Studies in Architecture: Works by Wallace Herndon Smith & Paul Young
This exhibition honors painter and architect Wallace Herndon Smith (1901-1990) and his depictions of various structures and historic ruins.
Also featured with Smith is contemporary sculptor, Paul Young. Young has spent years exploring St. Louis and the region’s back roads looking for old, abandoned buildings to reproduce in miniature.
Each artist renders everyday structures as monuments to human activity and purpose.
Sponsored by The Bellwether Foundation
Jump, Twist, or Dive!: Evan and Stacey
Jump, Twist, or Dive! is a body of work that is rooted in a personal journey of self-discovery and healing. Through an exploration of how one experiences childhood, the artists have been able to reflect on their own experiences and reconcile with their past. With this new work, they ask the question “What would I say to my younger self?” and transform the gallery into a play area, complete with sculptures that form a playground-like space.
Beach BBQ: Brian DePauli
“In 1931 distinguished economist John Maynard Keynes published a short essay, Economic Possibilities for Our Grandchildren, where, among other ideas, he states that by 2030 the standard of living would be dramatically higher; people, liberated from want (and without the desire to consume for the sake of consumption), would work no more than fifteen hours a week, devoting the rest of their time to leisure and culture. My work envisions a world where his prediction has come true.”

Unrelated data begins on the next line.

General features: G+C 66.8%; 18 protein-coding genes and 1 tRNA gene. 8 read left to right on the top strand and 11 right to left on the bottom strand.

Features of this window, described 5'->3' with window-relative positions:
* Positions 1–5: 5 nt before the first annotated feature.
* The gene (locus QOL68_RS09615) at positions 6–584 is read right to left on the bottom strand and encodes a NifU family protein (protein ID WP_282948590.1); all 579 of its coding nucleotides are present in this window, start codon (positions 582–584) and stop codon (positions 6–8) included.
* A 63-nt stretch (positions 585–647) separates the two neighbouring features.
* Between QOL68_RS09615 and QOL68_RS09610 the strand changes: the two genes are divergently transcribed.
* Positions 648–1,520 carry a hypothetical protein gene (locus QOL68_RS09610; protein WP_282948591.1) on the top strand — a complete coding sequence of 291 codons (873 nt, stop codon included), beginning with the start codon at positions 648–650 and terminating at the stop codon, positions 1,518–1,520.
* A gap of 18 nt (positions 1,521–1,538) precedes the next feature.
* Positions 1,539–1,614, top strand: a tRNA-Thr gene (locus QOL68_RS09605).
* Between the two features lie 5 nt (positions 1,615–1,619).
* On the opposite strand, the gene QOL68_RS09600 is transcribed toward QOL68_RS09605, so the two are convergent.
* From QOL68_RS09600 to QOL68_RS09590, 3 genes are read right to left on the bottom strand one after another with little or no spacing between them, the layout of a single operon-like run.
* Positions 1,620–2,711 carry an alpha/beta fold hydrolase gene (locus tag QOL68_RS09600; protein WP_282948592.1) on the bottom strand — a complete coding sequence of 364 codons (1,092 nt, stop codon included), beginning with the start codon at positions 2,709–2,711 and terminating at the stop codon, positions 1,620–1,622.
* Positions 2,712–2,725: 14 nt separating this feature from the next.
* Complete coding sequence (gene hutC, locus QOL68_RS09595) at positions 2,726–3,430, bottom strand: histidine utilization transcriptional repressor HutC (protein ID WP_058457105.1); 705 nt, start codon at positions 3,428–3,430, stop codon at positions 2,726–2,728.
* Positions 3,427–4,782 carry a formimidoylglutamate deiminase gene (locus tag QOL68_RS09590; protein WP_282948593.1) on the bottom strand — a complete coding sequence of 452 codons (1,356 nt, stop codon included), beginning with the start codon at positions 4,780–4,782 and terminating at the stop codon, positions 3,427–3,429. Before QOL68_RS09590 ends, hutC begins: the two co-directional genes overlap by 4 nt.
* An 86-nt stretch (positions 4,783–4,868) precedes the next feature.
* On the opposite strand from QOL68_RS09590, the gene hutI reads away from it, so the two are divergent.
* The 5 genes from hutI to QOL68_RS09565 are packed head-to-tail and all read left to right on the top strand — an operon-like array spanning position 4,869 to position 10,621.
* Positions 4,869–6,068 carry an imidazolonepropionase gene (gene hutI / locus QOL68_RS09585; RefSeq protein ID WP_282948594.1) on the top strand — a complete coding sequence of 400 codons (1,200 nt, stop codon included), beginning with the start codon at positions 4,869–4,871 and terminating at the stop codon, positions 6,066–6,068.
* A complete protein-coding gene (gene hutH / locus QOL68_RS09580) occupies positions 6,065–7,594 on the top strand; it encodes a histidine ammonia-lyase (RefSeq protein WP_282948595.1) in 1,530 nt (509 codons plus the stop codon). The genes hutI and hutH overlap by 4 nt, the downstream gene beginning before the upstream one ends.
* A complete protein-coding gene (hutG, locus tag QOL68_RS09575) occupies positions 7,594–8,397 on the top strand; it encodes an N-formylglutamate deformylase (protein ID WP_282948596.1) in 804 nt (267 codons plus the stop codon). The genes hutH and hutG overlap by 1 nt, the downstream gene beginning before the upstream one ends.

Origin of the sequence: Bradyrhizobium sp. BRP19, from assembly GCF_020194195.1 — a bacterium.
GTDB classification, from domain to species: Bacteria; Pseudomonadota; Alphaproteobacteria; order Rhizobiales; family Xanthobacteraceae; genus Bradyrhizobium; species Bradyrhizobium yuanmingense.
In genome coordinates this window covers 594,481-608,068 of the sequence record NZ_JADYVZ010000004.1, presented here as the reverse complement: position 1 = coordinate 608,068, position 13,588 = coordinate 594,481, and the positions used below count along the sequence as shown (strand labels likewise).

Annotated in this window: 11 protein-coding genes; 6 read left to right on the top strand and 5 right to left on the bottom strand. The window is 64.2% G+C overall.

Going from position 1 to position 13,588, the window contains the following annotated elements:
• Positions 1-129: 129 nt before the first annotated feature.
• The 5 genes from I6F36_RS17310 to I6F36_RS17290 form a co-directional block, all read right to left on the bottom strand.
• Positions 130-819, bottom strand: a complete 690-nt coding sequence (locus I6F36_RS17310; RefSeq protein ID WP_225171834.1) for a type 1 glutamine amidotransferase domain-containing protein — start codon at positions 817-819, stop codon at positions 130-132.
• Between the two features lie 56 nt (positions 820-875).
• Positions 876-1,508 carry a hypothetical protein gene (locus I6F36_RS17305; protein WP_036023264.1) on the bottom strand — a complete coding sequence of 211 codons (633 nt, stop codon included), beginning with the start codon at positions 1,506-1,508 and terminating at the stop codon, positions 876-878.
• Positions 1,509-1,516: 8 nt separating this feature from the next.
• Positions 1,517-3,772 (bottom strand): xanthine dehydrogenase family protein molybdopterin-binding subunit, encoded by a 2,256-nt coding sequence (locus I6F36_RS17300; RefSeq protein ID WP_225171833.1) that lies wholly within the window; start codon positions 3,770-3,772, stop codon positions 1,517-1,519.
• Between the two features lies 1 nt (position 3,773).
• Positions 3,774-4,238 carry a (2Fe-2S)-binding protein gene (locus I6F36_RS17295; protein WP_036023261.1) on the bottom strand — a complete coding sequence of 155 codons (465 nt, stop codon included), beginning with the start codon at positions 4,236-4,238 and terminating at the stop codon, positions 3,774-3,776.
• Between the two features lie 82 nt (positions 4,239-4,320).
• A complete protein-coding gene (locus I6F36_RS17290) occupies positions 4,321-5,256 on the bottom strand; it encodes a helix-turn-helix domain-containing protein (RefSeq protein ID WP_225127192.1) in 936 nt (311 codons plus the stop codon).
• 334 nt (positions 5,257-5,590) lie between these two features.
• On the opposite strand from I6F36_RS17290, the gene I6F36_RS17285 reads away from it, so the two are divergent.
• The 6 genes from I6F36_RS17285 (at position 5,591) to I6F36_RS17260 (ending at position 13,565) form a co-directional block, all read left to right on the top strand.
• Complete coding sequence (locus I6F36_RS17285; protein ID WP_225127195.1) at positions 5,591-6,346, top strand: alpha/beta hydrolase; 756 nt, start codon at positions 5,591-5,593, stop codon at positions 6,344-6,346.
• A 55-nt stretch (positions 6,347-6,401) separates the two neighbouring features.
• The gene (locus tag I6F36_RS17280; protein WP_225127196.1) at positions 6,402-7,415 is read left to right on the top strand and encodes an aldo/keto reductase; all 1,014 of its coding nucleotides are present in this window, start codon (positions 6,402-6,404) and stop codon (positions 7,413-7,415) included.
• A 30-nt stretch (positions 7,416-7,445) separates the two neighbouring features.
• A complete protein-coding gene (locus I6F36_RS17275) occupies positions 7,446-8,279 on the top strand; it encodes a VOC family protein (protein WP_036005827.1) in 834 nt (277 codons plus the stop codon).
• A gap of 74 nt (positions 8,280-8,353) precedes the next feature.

– Brian DePauli
Something Stranger than Fruit: Nkosi Wan
This body of work explores historical and modern forms of media, language, arts, and culture that have been used as weapons for the enforcement and bolstering of constructs of superiority, racism, and othering. With this body of work, Wan seeks to present that the Black identity could never be contained within these constructs and the ownership of its grotesque characterizations not only do not represent or belong to the Black community but are not the responsibility of the Black community to navigate or carry anymore.
More Life: Taylor Marrie
More Life is a series that explores the journey of rediscovering authenticity and self-acceptance. It captures the essence of childhood innocence, where mismatched socks and a carefree appearance symbolize the freedom from societal expectations.